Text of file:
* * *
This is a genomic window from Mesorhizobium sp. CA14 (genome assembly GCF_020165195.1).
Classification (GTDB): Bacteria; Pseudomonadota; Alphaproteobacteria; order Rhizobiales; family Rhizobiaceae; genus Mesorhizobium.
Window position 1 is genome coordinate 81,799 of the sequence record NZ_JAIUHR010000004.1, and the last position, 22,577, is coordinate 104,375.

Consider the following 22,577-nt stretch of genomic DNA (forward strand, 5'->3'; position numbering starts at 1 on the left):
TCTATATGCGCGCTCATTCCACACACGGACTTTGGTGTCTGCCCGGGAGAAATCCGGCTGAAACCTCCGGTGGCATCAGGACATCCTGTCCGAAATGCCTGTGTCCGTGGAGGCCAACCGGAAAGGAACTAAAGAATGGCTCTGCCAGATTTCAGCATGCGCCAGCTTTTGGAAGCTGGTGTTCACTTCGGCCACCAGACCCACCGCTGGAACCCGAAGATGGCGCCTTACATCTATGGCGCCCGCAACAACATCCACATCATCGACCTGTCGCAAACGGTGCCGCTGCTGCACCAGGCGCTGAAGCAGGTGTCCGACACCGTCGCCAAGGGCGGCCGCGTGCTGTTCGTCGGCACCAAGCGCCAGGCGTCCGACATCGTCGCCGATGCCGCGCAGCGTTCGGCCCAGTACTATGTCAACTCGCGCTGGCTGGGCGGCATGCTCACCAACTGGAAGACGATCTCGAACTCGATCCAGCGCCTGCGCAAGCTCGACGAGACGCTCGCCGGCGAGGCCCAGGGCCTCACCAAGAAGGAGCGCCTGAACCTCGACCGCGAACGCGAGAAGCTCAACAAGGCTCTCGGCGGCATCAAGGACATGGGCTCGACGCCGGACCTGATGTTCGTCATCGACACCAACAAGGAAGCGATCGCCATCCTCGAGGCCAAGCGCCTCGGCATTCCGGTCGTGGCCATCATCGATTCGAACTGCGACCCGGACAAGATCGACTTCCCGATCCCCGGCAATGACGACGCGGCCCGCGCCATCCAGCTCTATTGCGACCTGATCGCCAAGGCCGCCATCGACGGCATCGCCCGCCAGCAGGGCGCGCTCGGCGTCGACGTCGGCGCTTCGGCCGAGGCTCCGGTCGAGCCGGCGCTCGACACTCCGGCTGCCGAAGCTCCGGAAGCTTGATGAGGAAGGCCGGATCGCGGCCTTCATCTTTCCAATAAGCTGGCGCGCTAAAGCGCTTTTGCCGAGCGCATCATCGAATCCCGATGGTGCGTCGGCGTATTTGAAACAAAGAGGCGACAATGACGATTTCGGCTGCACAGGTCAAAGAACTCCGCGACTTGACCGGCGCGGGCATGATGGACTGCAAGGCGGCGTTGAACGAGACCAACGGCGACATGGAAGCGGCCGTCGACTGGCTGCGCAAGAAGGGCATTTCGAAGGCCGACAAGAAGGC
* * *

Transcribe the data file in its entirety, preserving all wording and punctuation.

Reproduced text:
This is a genomic window from Mesorhizobium sp. CA14 (genome assembly GCF_020165195.1).
Classification (GTDB): Bacteria; Pseudomonadota; Alphaproteobacteria; order Rhizobiales; family Rhizobiaceae; genus Mesorhizobium.
Window position 1 is genome coordinate 81,799 of the sequence record NZ_JAIUHR010000004.1, and the last position, 22,577, is coordinate 104,375.

Consider the following 22,577-nt stretch of genomic DNA (forward strand, 5'->3'; position numbering starts at 1 on the left):
TCTATATGCGCGCTCATTCCACACACGGACTTTGGTGTCTGCCCGGGAGAAATCCGGCTGAAACCTCCGGTGGCATCAGGACATCCTGTCCGAAATGCCTGTGTCCGTGGAGGCCAACCGGAAAGGAACTAAAGAATGGCTCTGCCAGATTTCAGCATGCGCCAGCTTTTGGAAGCTGGTGTTCACTTCGGCCACCAGACCCACCGCTGGAACCCGAAGATGGCGCCTTACATCTATGGCGCCCGCAACAACATCCACATCATCGACCTGTCGCAAACGGTGCCGCTGCTGCACCAGGCGCTGAAGCAGGTGTCCGACACCGTCGCCAAGGGCGGCCGCGTGCTGTTCGTCGGCACCAAGCGCCAGGCGTCCGACATCGTCGCCGATGCCGCGCAGCGTTCGGCCCAGTACTATGTCAACTCGCGCTGGCTGGGCGGCATGCTCACCAACTGGAAGACGATCTCGAACTCGATCCAGCGCCTGCGCAAGCTCGACGAGACGCTCGCCGGCGAGGCCCAGGGCCTCACCAAGAAGGAGCGCCTGAACCTCGACCGCGAACGCGAGAAGCTCAACAAGGCTCTCGGCGGCATCAAGGACATGGGCTCGACGCCGGACCTGATGTTCGTCATCGACACCAACAAGGAAGCGATCGCCATCCTCGAGGCCAAGCGCCTCGGCATTCCGGTCGTGGCCATCATCGATTCGAACTGCGACCCGGACAAGATCGACTTCCCGATCCCCGGCAATGACGACGCGGCCCGCGCCATCCAGCTCTATTGCGACCTGATCGCCAAGGCCGCCATCGACGGCATCGCCCGCCAGCAGGGCGCGCTCGGCGTCGACGTCGGCGCTTCGGCCGAGGCTCCGGTCGAGCCGGCGCTCGACACTCCGGCTGCCGAAGCTCCGGAAGCTTGATGAGGAAGGCCGGATCGCGGCCTTCATCTTTCCAATAAGCTGGCGCGCTAAAGCGCTTTTGCCGAGCGCATCATCGAATCCCGATGGTGCGTCGGCGTATTTGAAACAAAGAGGCGACAATGACGATTTCGGCTGCACAGGTCAAAGAACTCCGCGACTTGACCGGCGCGGGCATGATGGACTGCAAGGCGGCGTTGAACGAGACCAACGGCGACATGGAAGCGGCCGTCGACTGGCTGCGCAAGAAGGGCATTTCGAAGGCCGACAAGAAGGC